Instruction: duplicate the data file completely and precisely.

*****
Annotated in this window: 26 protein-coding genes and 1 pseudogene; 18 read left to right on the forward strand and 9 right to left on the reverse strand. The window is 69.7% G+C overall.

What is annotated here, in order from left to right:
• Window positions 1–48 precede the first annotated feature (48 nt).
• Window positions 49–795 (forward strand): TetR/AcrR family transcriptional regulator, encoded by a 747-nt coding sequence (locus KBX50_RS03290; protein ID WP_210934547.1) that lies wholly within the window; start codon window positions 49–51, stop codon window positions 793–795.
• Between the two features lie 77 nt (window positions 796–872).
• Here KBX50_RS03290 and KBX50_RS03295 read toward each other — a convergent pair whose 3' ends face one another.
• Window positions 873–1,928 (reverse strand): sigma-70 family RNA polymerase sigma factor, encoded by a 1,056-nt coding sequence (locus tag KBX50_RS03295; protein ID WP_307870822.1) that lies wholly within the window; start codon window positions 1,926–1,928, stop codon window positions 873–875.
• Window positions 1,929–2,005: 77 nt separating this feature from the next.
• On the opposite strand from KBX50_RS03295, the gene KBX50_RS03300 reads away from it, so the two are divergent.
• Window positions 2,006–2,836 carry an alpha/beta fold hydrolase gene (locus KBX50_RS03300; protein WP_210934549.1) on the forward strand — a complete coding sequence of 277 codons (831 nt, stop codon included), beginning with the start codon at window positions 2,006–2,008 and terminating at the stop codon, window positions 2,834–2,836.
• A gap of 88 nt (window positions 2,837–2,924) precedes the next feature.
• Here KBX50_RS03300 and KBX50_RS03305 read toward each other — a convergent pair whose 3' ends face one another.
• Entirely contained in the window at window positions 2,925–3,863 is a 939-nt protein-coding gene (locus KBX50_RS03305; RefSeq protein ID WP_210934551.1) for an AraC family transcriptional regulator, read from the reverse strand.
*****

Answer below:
Annotated in this window: 26 protein-coding genes and 1 pseudogene; 18 read left to right on the forward strand and 9 right to left on the reverse strand. The window is 69.7% G+C overall.

What is annotated here, in order from left to right:
• Window positions 1–48 precede the first annotated feature (48 nt).
• Window positions 49–795 (forward strand): TetR/AcrR family transcriptional regulator, encoded by a 747-nt coding sequence (locus KBX50_RS03290; protein ID WP_210934547.1) that lies wholly within the window; start codon window positions 49–51, stop codon window positions 793–795.
• Between the two features lie 77 nt (window positions 796–872).
• Here KBX50_RS03290 and KBX50_RS03295 read toward each other — a convergent pair whose 3' ends face one another.
• Window positions 873–1,928 (reverse strand): sigma-70 family RNA polymerase sigma factor, encoded by a 1,056-nt coding sequence (locus tag KBX50_RS03295; protein ID WP_307870822.1) that lies wholly within the window; start codon window positions 1,926–1,928, stop codon window positions 873–875.
• Window positions 1,929–2,005: 77 nt separating this feature from the next.
• On the opposite strand from KBX50_RS03295, the gene KBX50_RS03300 reads away from it, so the two are divergent.
• Window positions 2,006–2,836 carry an alpha/beta fold hydrolase gene (locus KBX50_RS03300; protein WP_210934549.1) on the forward strand — a complete coding sequence of 277 codons (831 nt, stop codon included), beginning with the start codon at window positions 2,006–2,008 and terminating at the stop codon, window positions 2,834–2,836.
• A gap of 88 nt (window positions 2,837–2,924) precedes the next feature.
• Here KBX50_RS03300 and KBX50_RS03305 read toward each other — a convergent pair whose 3' ends face one another.
• Entirely contained in the window at window positions 2,925–3,863 is a 939-nt protein-coding gene (locus KBX50_RS03305; RefSeq protein ID WP_210934551.1) for an AraC family transcriptional regulator, read from the reverse strand.